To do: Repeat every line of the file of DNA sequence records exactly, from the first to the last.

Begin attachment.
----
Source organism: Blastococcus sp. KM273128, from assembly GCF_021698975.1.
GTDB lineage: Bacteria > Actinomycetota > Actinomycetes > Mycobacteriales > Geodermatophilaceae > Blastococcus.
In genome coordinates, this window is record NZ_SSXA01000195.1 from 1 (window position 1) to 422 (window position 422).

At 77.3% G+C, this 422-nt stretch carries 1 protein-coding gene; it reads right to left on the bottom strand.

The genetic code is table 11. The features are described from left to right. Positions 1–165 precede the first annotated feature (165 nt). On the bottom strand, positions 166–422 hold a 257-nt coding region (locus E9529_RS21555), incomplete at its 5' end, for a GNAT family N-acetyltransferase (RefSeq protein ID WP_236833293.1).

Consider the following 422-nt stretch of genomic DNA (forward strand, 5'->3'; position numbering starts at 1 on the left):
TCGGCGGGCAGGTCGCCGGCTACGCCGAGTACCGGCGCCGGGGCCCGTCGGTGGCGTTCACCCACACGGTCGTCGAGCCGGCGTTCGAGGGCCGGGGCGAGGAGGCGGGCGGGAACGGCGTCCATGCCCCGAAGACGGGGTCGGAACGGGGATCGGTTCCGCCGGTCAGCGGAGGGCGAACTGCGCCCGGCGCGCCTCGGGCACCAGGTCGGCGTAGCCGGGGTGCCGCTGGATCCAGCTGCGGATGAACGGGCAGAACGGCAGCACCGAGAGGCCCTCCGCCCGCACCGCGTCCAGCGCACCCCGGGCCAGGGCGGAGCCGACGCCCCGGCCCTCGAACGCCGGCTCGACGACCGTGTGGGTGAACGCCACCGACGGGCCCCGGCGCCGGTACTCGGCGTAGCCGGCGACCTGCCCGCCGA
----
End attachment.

Source organism: Blastococcus sp. KM273128, from assembly GCF_021698975.1.
GTDB lineage: Bacteria > Actinomycetota > Actinomycetes > Mycobacteriales > Geodermatophilaceae > Blastococcus.
In genome coordinates, this window is record NZ_SSXA01000195.1 from 1 (window position 1) to 422 (window position 422).

At 77.3% G+C, this 422-nt stretch carries 1 protein-coding gene; it reads right to left on the bottom strand.

The genetic code is table 11. The features are described from left to right. Positions 1–165 precede the first annotated feature (165 nt). On the bottom strand, positions 166–422 hold a 257-nt coding region (locus E9529_RS21555), incomplete at its 5' end, for a GNAT family N-acetyltransferase (RefSeq protein ID WP_236833293.1).

Consider the following 422-nt stretch of genomic DNA (forward strand, 5'->3'; position numbering starts at 1 on the left):
TCGGCGGGCAGGTCGCCGGCTACGCCGAGTACCGGCGCCGGGGCCCGTCGGTGGCGTTCACCCACACGGTCGTCGAGCCGGCGTTCGAGGGCCGGGGCGAGGAGGCGGGCGGGAACGGCGTCCATGCCCCGAAGACGGGGTCGGAACGGGGATCGGTTCCGCCGGTCAGCGGAGGGCGAACTGCGCCCGGCGCGCCTCGGGCACCAGGTCGGCGTAGCCGGGGTGCCGCTGGATCCAGCTGCGGATGAACGGGCAGAACGGCAGCACCGAGAGGCCCTCCGCCCGCACCGCGTCCAGCGCACCCCGGGCCAGGGCGGAGCCGACGCCCCGGCCCTCGAACGCCGGCTCGACGACCGTGTGGGTGAACGCCACCGACGGGCCCCGGCGCCGGTACTCGGCGTAGCCGGCGACCTGCCCGCCGA